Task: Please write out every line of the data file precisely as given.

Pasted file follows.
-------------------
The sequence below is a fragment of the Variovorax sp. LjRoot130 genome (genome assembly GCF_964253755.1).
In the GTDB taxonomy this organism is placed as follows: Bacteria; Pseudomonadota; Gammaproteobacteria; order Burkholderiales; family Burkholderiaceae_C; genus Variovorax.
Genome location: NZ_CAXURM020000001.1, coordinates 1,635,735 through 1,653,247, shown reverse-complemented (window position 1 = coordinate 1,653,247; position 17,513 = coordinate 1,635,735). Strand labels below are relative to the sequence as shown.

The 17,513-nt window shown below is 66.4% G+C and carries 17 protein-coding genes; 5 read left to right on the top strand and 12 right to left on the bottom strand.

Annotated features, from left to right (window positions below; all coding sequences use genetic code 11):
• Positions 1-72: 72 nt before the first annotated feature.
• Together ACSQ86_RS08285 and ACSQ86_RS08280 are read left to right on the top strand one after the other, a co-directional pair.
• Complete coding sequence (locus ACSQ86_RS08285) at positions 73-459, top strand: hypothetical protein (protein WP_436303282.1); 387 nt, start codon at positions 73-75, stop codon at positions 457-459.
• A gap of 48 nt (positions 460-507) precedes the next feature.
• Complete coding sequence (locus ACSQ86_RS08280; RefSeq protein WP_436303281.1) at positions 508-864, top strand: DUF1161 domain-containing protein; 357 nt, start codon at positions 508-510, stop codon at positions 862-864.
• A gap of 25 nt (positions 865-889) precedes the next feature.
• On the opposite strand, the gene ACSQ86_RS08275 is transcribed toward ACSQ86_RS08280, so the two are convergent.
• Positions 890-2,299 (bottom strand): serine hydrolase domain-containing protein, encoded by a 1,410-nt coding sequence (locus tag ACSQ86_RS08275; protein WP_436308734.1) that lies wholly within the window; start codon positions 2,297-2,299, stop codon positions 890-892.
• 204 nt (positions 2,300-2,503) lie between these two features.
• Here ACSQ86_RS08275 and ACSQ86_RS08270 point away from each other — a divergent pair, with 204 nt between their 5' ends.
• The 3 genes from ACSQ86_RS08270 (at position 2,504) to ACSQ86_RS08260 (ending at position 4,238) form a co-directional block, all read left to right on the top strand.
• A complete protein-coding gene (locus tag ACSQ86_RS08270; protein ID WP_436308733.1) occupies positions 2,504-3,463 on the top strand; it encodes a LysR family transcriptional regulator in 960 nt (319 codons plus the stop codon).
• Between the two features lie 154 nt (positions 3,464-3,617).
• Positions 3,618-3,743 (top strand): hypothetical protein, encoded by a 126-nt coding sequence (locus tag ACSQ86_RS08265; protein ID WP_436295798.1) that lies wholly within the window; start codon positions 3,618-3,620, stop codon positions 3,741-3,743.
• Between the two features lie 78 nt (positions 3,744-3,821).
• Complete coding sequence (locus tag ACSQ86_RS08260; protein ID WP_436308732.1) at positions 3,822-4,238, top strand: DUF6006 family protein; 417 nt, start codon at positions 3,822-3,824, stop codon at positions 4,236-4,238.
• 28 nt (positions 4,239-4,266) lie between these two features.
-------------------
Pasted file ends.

The sequence below is a fragment of the Variovorax sp. LjRoot130 genome (genome assembly GCF_964253755.1).
In the GTDB taxonomy this organism is placed as follows: Bacteria; Pseudomonadota; Gammaproteobacteria; order Burkholderiales; family Burkholderiaceae_C; genus Variovorax.
Genome location: NZ_CAXURM020000001.1, coordinates 1,635,735 through 1,653,247, shown reverse-complemented (window position 1 = coordinate 1,653,247; position 17,513 = coordinate 1,635,735). Strand labels below are relative to the sequence as shown.

The 17,513-nt window shown below is 66.4% G+C and carries 17 protein-coding genes; 5 read left to right on the top strand and 12 right to left on the bottom strand.

Annotated features, from left to right (window positions below; all coding sequences use genetic code 11):
• Positions 1-72: 72 nt before the first annotated feature.
• Together ACSQ86_RS08285 and ACSQ86_RS08280 are read left to right on the top strand one after the other, a co-directional pair.
• Complete coding sequence (locus ACSQ86_RS08285) at positions 73-459, top strand: hypothetical protein (protein WP_436303282.1); 387 nt, start codon at positions 73-75, stop codon at positions 457-459.
• A gap of 48 nt (positions 460-507) precedes the next feature.
• Complete coding sequence (locus ACSQ86_RS08280; RefSeq protein WP_436303281.1) at positions 508-864, top strand: DUF1161 domain-containing protein; 357 nt, start codon at positions 508-510, stop codon at positions 862-864.
• A gap of 25 nt (positions 865-889) precedes the next feature.
• On the opposite strand, the gene ACSQ86_RS08275 is transcribed toward ACSQ86_RS08280, so the two are convergent.
• Positions 890-2,299 (bottom strand): serine hydrolase domain-containing protein, encoded by a 1,410-nt coding sequence (locus tag ACSQ86_RS08275; protein WP_436308734.1) that lies wholly within the window; start codon positions 2,297-2,299, stop codon positions 890-892.
• 204 nt (positions 2,300-2,503) lie between these two features.
• Here ACSQ86_RS08275 and ACSQ86_RS08270 point away from each other — a divergent pair, with 204 nt between their 5' ends.
• The 3 genes from ACSQ86_RS08270 (at position 2,504) to ACSQ86_RS08260 (ending at position 4,238) form a co-directional block, all read left to right on the top strand.
• A complete protein-coding gene (locus tag ACSQ86_RS08270; protein ID WP_436308733.1) occupies positions 2,504-3,463 on the top strand; it encodes a LysR family transcriptional regulator in 960 nt (319 codons plus the stop codon).
• Between the two features lie 154 nt (positions 3,464-3,617).
• Positions 3,618-3,743 (top strand): hypothetical protein, encoded by a 126-nt coding sequence (locus tag ACSQ86_RS08265; protein ID WP_436295798.1) that lies wholly within the window; start codon positions 3,618-3,620, stop codon positions 3,741-3,743.
• Between the two features lie 78 nt (positions 3,744-3,821).
• Complete coding sequence (locus tag ACSQ86_RS08260; protein ID WP_436308732.1) at positions 3,822-4,238, top strand: DUF6006 family protein; 417 nt, start codon at positions 3,822-3,824, stop codon at positions 4,236-4,238.
• 28 nt (positions 4,239-4,266) lie between these two features.